Indexed on: 06 May '08Published on: 06 May '08Published in: American Journal of Orthodontics and Dentofacial Orthopedics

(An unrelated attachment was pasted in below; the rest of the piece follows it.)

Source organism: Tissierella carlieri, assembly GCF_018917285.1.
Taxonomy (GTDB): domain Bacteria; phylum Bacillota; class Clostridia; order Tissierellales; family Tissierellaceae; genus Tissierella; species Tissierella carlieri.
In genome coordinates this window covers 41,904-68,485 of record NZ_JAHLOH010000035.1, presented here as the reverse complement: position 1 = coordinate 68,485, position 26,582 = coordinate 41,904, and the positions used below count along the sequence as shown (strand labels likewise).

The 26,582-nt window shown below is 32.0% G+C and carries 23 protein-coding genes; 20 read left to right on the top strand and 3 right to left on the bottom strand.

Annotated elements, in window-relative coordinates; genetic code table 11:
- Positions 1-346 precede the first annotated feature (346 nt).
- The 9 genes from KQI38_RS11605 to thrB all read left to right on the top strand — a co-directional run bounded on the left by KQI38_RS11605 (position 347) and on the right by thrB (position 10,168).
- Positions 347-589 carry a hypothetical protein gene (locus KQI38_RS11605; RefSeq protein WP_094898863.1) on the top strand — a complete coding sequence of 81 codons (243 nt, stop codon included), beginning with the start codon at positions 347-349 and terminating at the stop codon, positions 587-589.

Previously, we reported fluctuation of the levels of the inflammatory mediators interleukin-1beta (IotaL-1beta) and beta-glucuronidase (betaG) in gingival crevicular fluid (GCF) from the maxillary first molars in adolescents undergoing rapid palatal expansion. In this study, we compared the responses of IL-1beta and betaG in the GCF of the maxillary first molars, first premolars, and central incisors during palatal expansion at the same patients.Nine patients requiring palatal expansion were selected at the postdoctoral orthodontic clinic at Columbia University College of Dental Medicine. Each patient received periodontal prophylaxis and instructions in proper home care including rinsing with chlorhexidine. Four weeks after periodontal prophylaxis, a modified hyrax appliance was placed. The jackscrew was activated twice daily until the appropriate expansion was achieved. GCF samples were collected before and after periodontal prophylaxis and during passive wearing of the appliance, active orthodontic treatment, and retention. Fluid samples were collected with filter paper strips and analyzed by ELISA and time-dependent fluorometry for IL-1beta and betaG, respectively. The values recorded after periodontal prophylaxis were used as the baseline. Paired t tests were used to compare mediator levels at baseline with the levels obtained at each subsequent observation.The results validate that IL-1beta and betaG are present in the GCF of adolescents, and, although their level decreases after a strict regimen of plaque control, it increases during orthodontic or orthopedic movement. Moreover, this study demonstrates that both heavy and light forces evoke increased levels of IL-1beta and betaG, stronger forces cause higher levels of inflammatory mediators, and both IL-1beta and betaG respond to direct and indirect application of mechanical force to teeth.This investigation corroborates previous findings that an inflammatory process occurs during application of mechanical force to teeth. Although this inflammation is considered relatively aseptic, additional inflammation, such as that induced by plaque accumulation, must be avoided during orthodontic or orthopedic treatment.